RICHARD J GRAY
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HONORED ON PANEL 3W, LINE 74 OF THE WALL

RICHARD JOSEPH GRAY

WALL NAME

RICHARD J GRAY

PANEL / LINE

3W/74

DATE OF BIRTH

10/04/1946

CASUALTY PROVINCE

PR & MR UNKNOWN

DATE OF CASUALTY

06/13/1971

HOME OF RECORD

SALEM

COUNTY OF RECORD

Essex County

STATE

MA

BRANCH OF SERVICE

ARMY

RANK

1LT

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Contact Details

REMEMBRANCES

LEFT FOR RICHARD JOSEPH GRAY
POSTED ON 1.24.2019
POSTED BY: Lucy Micik

Thank You

Dear Lt Richard Gray,
Thank you for your service as a Field Artillery Unit Commander. It has been too long, and it's about time for us all to acknowledge the sacrifices of those like you who answered our nation's call. Please watch over America, it stills needs your strength, courage and faithfulness. Rest in peace with the angels.
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POSTED ON 1.15.2013
POSTED BY: Curt Carter

Remembering an American Hero

Dear 1LT Richard Joseph Gray, sir

As an American, I would like to thank you for your service and for the ultimate sacrifice that you made on behalf of our wonderful country. The youth of today could gain much by learning of heroes such as yourself, men and women whose courage and heart can never be questioned.

May God allow you to read this, and may He allow me to someday shake your hand when I get to Heaven to personally thank you. And please know that men and women like you have stepped forward to defend our country yet again, showing the same love for country and their fellow Americans that you did- you would be proud.

With respect, and the best salute that a civilian can muster for you.

Curt Carter

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POSTED ON 5.23.2011
POSTED BY: Phillip Gray

I would like to honor 1st Lt. Richard Gray

I would like to honor 1st Lt. Richard Gray, 7th BN 15th Field Artillery. Lt. Gray, no relation just the same last name, was the night duty officer for the battery where I was assigned as a medic. Lt. Gray had finished undergrad work and decided to do his military service before continuing on to Law School. He had left behind his young fiancé when he was sent to Vietnam. A medic is a boring job, for the most part, unless of course you are under attack, so Lt. Gray and I had many talks and he became my friend. In June, 1971 our compound was hit with rocket fire and Lt. Gray, along with 23 other men, were severely injured. Lt. Gray had been hit in the back of the head by a piece of shrapnel. When I arrived to treat Lt Gray's wounds I heard another round coming in, picked him up, threw him in a foxhole, then dove in after him. I treated his head wound, trying to get the dirt out, and left him with another man as I had several other people that needed my help. As the only medic for 145 men, I had to stretch myself thin to treat each man. After the attack was over, while waiting for the MediVacs to arrive, I tried to check on each man, including Lt. Gray. I looked into the foxhole where I left my friend and ask 'Lt, is there anything I can do for you'. Lt. Gray looked up at me, knowing, in my belief, that he was dying and said, 'Don't worry about me, Doc, go help the men, they need you more than I do'. Once the MediVacs arrived I put 12 men on one chopper, including Lt. Gray. The only way you can get 12 litter patients on one chopper is to stack human bodies, which I did, including my friend Lt. Gray. 24 hours later I received the news that Lt. Gray had died from his injuries. The first of my men, my friends, that I was unable to save. Lt. Gray, like many others had paid the ultimate price for freedom. Lt. Gray, facing his own death, was more concerned about his men that he was about his own life. In my book, this makes Lt. Gray one of the great HEROES and I carry his memory with me for these past 40 years.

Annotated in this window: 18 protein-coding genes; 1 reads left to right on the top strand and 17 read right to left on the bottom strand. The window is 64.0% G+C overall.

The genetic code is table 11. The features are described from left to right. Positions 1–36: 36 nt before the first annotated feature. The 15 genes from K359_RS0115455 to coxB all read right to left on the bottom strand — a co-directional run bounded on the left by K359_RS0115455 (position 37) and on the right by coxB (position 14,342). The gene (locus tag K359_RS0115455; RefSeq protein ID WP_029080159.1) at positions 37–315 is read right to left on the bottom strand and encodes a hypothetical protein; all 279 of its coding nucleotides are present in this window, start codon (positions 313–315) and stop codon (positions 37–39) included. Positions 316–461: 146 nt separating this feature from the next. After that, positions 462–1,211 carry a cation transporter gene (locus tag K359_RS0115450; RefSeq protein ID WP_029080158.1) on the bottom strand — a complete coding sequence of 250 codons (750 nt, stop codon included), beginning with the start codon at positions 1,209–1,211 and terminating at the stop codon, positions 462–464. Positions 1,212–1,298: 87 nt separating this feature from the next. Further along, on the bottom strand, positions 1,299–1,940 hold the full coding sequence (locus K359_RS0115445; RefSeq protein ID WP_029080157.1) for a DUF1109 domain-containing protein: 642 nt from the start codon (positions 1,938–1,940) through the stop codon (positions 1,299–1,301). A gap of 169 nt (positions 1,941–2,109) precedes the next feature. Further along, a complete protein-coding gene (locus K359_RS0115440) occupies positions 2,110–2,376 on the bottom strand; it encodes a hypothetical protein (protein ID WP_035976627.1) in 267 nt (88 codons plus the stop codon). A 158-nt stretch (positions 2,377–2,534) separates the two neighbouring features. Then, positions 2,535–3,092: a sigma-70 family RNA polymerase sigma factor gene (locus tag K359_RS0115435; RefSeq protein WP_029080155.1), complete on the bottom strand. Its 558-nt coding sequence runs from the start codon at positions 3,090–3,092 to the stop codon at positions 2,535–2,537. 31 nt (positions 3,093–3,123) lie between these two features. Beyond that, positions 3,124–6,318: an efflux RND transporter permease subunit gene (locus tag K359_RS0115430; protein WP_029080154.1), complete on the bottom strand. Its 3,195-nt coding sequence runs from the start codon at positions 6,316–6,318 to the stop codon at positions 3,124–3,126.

I would like to dedicate my poem 'Medic' (http:www.phwgray.fatcow.commedic.html)to my friend Lt. Richard Gray, 7th Bn 15th Field Artillery, Pleiku Vietnam, whose sacrifice and bravery show the highest dedication of our fallen heroes. I ask everyone to remember Lt. Gray and to raise a glass in his honor for his sacrifice, dedication, and bravery along with all the other brave men and women we as Medics were unable to save. I ask one and all to take a moment to remember Lt. Gray and all the other men and women that have paid the highest price for Freedom.

Lt. Richard Gray, you have not been forgotten, you live in my memory
FOREVER.....
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POSTED ON 11.2.2009
POSTED BY: Tom

Thank you

We served together, and I remember the day you died and the battery grieved. I remember you as a fellow officer, but, more as one from whom I learned a great deal about working with people. I call you now my friend and brother.
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POSTED ON 6.13.2005
POSTED BY: Bob Ross

Do not stand at my grave and weep

Do not stand at my grave and weep.
I am not there; I do not sleep.
I am a thousand winds that blow,
I am the diamond glints on snow,
I am the sun on ripened grain,
I am the gentle autumn rain.
When you awaken in the morning's hush
I am the swift uplifting rush
Of quiet birds in circled flight.
I am the soft stars that shine at night.
Do not stand at my grave and cry,
I am not there; I did not die.

Mary Frye – 1932

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